Unintended consequences plague our world today.  Actions we've taken that have perpetuated unexpected outcomes happen in our families, our communities and our world.  I believe that we can change the world by recognizing that the way we raise kids fundamentally affects their ability to interface with the world, to feel confident, to feel self-reliant and to have success navigating personal relationships.  Conventional wisdom for raising kids in the US has had detrimental affect on achieving these outcomes.  Fight convention and instead, provide a safe landing pad for your kids to test out different ideas, experience differing levels of success and safely hone their personal guideposts.  The impact on our society will be long-lasting and profound.

Video Gaming Addiction??

Peter Gray has a new article out dispelling the belief that video gaming is addictive.  I completely agree with his assertions and wanted to send this along in case you haven't seen it.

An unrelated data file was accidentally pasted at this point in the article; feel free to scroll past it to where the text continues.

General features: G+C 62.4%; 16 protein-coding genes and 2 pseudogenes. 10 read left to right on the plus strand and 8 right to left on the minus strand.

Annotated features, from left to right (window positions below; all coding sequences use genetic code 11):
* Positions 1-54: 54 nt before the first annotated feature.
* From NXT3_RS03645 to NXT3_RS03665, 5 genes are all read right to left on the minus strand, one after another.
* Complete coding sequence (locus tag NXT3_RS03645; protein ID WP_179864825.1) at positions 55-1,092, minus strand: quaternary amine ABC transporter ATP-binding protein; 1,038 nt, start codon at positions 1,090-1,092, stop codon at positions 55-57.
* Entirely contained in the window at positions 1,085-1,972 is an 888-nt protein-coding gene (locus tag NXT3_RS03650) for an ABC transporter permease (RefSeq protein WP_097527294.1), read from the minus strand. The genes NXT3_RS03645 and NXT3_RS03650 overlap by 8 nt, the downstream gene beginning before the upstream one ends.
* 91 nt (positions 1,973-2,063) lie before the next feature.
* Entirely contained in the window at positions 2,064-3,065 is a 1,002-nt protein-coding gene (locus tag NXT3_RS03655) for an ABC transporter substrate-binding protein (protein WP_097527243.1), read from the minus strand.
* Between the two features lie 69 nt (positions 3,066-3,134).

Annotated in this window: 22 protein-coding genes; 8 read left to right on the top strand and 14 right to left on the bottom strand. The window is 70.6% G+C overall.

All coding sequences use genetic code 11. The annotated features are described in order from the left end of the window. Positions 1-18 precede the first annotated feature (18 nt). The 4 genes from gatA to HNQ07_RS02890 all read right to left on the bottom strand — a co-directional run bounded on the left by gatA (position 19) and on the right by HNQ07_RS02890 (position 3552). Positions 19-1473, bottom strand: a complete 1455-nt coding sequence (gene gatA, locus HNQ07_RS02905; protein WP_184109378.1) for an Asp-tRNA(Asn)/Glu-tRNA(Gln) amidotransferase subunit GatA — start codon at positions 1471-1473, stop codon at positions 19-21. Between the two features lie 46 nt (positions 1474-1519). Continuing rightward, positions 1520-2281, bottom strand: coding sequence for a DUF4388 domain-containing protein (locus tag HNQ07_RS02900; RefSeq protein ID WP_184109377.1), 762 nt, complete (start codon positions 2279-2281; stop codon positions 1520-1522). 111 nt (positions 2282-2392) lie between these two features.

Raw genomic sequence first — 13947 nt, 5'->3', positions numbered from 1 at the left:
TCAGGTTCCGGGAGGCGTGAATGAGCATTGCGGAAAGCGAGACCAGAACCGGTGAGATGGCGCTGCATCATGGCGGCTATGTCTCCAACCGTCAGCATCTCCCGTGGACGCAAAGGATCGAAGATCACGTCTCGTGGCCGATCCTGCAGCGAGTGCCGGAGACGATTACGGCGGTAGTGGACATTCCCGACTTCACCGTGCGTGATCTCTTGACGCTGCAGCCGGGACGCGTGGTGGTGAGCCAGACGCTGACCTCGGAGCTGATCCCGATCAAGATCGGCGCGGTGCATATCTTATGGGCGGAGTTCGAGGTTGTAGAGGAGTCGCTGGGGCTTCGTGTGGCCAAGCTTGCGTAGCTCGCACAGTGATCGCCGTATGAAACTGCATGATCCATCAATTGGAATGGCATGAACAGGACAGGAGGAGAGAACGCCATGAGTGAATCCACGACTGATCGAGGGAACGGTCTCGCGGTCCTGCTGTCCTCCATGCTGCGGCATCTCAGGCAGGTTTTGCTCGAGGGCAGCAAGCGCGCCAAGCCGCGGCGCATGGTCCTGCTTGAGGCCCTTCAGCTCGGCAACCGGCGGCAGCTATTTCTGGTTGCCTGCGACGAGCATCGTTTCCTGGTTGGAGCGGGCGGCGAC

Peter Gray: Video Game Addiction - Does it Occur, If so, Why?

Professor Gray's main point is about how different video gaming is from gambling and how many people want to liken excessive video gaming to gambling addiction. He argues this point well.

But in case you missed it, he hits on one key point that I often see when our family interacts with the general population; the War on Fun.  For some reason, anytime kids seem to be having fun in some way that is not "sanctioned" by the adults around them, this fun becomes suspect. I also see parents trying to "calm" their kids when their kids are exuberant or noisily enjoying themselves, I see parents mis-interpreting what their kids are doing and interfere in play all because the joy is getting a little too amped up.

What happened to us all that we distrust joy so much?  Something to think about.